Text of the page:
(This obviously stung; 15 years later the late Dexter wrote about it in a generally negative Lennon obituary for Billboard magazine. His article reportedly led to a brief record-industry advertising boycott against the trade magazine.)
As of 1966, The Beatles and The Beach Boys had combined to rescue a flagging Capitol Records' fortunes after the early '60s exodus of Frank Sinatra, Dean Martin and Sammy Davis Jr. to Sinatra's Reprise label. Nat "King" Cole's death in 1965 and the decline in popularity of Jackie Gleason's mood music albums further isolated Capitol from the "adult" pop market.
The Kingston Trio had also been a popular act with both the youth and adult markets, and had seemed to maintain its popularity into 1964 despite banjo player Dave Guard's departure in 1961. But after the Beatles broke, its albums quit reaching the Top 10, and by 1965 the Trio had left the label.
Kyu Sakamoto's "Sukiyaki" was the only No. 1 single Capitol had in the '60s before "I Want to Hold Your Hand." The "teen" market was viewed as a singles market then, and although The Beach Boys and The Beatles had each established themselves as "album" groups, both groups had had as many as six albums each on the charts at one time in 1965. When "The Beach Boys' Party" dropped off May 14, 1966, after only 24 weeks on the chart (the previous four Beach Boys albums had spent 49, 62, 50 and 33 weeks respectively), the group was down to zero.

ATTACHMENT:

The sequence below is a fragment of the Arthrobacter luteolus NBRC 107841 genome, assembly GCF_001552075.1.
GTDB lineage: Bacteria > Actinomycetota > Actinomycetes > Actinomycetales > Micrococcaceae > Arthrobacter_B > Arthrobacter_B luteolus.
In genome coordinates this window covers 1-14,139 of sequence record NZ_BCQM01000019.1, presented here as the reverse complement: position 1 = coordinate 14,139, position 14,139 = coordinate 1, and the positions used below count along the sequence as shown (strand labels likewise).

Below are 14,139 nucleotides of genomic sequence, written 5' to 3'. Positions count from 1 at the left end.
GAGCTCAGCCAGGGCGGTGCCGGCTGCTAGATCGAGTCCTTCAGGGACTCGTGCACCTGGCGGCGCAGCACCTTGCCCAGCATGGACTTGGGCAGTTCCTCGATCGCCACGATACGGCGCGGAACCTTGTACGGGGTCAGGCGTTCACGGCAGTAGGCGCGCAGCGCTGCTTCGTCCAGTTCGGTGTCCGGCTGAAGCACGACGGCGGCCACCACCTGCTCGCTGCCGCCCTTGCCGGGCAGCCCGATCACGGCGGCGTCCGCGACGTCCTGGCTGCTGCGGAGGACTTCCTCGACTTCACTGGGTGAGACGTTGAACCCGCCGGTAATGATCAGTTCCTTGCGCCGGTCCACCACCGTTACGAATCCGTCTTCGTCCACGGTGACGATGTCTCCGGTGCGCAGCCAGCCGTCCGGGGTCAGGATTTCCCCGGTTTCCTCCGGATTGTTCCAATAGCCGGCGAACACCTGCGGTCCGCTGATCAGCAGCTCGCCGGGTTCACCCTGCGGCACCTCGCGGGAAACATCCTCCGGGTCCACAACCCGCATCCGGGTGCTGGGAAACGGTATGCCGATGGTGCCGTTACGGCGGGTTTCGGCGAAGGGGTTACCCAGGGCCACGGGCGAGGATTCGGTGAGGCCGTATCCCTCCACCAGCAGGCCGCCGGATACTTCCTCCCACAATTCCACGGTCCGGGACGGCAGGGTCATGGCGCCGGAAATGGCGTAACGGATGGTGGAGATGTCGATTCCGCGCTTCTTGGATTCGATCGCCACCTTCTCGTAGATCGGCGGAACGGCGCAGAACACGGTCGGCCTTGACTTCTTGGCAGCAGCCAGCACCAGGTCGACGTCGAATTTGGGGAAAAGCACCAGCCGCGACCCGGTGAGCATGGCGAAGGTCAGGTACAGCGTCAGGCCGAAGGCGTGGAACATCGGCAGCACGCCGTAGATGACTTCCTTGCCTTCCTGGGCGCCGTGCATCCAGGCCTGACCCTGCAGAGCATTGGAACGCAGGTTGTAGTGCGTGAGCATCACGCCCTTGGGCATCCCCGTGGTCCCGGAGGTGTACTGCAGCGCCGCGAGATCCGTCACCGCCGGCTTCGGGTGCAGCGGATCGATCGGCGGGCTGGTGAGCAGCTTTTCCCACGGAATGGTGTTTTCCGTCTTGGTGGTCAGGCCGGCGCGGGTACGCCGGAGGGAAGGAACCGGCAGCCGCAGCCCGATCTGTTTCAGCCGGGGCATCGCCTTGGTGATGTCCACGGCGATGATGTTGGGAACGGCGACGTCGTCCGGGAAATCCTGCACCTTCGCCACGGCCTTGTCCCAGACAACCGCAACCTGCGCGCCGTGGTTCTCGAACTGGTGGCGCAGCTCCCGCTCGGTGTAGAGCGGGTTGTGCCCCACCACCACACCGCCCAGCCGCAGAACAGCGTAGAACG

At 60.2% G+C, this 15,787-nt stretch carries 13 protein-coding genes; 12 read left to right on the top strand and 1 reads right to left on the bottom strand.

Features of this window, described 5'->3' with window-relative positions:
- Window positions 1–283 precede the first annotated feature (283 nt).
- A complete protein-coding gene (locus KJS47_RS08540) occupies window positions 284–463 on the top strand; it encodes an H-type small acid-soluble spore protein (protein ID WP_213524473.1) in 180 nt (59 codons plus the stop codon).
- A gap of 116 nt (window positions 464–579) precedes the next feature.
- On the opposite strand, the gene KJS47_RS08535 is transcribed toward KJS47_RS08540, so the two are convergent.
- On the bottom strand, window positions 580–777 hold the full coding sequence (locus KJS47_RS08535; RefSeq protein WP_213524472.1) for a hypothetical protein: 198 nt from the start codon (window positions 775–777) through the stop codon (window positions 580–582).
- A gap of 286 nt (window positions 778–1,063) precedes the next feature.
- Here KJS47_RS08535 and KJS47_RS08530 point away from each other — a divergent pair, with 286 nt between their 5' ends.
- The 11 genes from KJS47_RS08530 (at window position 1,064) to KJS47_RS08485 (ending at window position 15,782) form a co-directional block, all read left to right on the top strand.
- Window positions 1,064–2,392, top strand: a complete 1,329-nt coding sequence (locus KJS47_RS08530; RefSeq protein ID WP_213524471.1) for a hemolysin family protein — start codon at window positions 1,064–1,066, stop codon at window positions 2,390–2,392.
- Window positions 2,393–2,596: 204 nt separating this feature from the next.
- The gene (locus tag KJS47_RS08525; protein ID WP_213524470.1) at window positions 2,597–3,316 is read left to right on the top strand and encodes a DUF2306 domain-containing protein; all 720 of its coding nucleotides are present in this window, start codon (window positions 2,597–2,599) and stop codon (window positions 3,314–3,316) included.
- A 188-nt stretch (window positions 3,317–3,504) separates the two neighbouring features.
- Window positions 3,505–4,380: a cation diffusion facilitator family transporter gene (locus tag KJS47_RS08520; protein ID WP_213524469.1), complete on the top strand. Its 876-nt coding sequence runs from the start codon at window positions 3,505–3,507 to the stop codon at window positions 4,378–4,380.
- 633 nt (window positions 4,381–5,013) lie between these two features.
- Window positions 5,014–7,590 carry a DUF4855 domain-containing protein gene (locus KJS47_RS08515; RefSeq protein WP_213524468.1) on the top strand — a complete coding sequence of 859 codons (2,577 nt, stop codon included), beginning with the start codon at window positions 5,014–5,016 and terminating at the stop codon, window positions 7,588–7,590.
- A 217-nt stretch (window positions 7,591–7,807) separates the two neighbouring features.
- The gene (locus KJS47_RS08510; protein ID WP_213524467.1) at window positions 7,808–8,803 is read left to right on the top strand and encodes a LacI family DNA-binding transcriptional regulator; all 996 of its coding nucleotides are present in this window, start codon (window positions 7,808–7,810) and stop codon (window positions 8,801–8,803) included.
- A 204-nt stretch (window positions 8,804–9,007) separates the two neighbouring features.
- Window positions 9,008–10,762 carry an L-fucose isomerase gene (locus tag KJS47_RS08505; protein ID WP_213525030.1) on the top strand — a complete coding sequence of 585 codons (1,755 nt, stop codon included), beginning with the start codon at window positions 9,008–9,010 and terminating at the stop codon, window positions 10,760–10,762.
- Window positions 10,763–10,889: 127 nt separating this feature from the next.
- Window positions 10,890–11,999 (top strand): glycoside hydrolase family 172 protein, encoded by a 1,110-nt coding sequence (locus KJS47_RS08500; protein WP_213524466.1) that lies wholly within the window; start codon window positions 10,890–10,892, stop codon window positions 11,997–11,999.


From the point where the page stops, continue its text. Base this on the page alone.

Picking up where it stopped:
The Beach Boys hadn't been totally off the albums chart since April 27, 1963 -- the week before "Surfin' USA" first charted. As the album market started to grow during the mid-'60s, the group had more than kept up with that growth. "Surfin' USA" stayed on the charts for 78 weeks, dropping off during the summer of 1964 only to reappear on the low end at summer's end.